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Independence Owner Thinks Women's Pro Soccer Is A Fit For Charlotte

Architect's drawing shows plan for a renovated Memorial Stadium near uptown Charlotte. JenkinsPeer Architects is working with the county.
Mecklenburg County/JenkinsPeer Architects
Architect's drawing shows plan for a renovated Memorial Stadium near uptown. The men's pro soccer team Charlotte Independence will move there in 2020, and a women's pro team could play there, too.

Charlotte missed out on winning a Major League Soccer franchise last year. But hopes remain that the city might still have a shot, especially since Carolina Panthers' owner David Tepper keeps saying he's interested. But what if a women's team became the first top-level professional club here? 

Jim McPhilliamy
Credit Charlotte Independence
Jim McPhilliamy

That idea comes from Jim McPhilliamy, owner of the Charlotte Independence. The men's professional soccer team plays in the second-level United Soccer League, at a county-owned soccer complex in Matthews. They're planning a move in 2021 to a renovated Memorial Stadium near uptown.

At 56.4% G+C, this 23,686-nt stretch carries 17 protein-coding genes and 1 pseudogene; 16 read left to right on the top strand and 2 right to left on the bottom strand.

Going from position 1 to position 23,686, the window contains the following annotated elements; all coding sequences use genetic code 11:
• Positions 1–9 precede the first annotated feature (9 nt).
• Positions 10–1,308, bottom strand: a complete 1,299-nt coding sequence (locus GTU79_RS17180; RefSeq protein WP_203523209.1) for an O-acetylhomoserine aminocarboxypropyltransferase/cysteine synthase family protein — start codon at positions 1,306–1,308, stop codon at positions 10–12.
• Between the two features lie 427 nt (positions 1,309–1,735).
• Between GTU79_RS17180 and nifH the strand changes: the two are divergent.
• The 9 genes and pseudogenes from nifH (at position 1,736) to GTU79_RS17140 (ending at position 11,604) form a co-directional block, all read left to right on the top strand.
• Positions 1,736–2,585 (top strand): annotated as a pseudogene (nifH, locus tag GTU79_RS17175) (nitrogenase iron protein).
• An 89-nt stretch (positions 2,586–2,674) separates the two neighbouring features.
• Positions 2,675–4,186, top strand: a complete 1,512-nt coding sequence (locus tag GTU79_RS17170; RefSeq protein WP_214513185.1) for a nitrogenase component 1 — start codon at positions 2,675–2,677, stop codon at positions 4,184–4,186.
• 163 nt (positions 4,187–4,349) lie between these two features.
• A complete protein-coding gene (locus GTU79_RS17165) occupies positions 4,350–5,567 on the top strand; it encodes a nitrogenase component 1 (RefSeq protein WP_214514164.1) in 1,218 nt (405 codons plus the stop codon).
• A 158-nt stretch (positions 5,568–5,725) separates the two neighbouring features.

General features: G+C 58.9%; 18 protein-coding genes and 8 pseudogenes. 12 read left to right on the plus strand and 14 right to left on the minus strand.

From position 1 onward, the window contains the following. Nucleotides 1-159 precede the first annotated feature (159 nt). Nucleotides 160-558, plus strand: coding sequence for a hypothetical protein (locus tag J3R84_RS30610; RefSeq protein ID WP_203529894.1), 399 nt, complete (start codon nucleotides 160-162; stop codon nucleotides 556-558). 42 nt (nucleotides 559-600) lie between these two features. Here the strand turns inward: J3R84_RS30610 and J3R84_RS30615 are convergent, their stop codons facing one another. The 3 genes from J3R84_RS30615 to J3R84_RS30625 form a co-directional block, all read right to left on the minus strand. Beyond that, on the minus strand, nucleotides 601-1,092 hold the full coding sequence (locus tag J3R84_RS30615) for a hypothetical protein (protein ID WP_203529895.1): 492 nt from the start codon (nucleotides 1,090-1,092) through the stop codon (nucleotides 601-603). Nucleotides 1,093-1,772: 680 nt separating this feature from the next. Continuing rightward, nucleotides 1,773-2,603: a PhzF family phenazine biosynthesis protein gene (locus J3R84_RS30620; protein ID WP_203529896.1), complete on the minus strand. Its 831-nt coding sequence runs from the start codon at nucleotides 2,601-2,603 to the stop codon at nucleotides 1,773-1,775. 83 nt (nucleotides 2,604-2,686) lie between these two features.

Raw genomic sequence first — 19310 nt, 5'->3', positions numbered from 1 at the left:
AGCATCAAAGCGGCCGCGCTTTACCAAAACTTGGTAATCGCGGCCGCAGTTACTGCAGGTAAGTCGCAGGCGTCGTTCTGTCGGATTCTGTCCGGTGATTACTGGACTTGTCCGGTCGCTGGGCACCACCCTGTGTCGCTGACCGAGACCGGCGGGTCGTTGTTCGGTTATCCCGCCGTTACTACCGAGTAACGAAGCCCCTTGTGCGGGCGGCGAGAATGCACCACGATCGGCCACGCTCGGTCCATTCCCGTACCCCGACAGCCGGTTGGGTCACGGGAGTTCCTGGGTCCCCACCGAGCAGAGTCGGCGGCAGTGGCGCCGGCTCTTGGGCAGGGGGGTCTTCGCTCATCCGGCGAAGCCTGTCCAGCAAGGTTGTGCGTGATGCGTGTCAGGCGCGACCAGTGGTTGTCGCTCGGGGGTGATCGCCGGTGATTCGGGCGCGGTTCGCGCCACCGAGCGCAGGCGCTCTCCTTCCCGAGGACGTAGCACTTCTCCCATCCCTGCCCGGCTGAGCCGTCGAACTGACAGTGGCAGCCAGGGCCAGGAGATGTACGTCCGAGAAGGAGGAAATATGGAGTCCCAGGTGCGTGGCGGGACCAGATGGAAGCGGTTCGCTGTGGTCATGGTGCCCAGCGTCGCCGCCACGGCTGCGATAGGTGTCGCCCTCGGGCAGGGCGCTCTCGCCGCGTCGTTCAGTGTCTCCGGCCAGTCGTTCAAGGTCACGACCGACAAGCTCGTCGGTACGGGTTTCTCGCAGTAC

"It's going to be the perfect size venue for a USL team, it could be a perfect size venue for an NWSL women's soccer team. It could be great for a rugby team. It could be great for a lot of things that don't draw 50,000 people to a game," McPhilliamy said, on a segment of WFAE's Charlotte Talks Wednesday that mostly focused on the city's chances of getting an MLS team.  

The NWSL - National Women's Soccer League - currently has nine teams - including the defending champion Carolina Courage in Cary. League executives have said they'd like to expand at some point.

McPhilliamy said in an email later Wednesday that he has been in "high-level" discussions with the NWSL about bringing a women's team here.

There's nothing imminent, he says, but the league is very interested. He thinks a women's team would "compliment the men's team and a couple other initiatives we are working on." 

As for Charlotte's chances of getting an MLS team, they're slim at the moment. The league has only one slot left in its current expansion, and a list of other cities are seen as front-runners - including Sacramento and St. Louis.

David Boraks previously covered climate change and the environment for WFAE. See more at www.wfae.org/climate-news. He also has covered housing and homelessness, energy and the environment, transportation and business.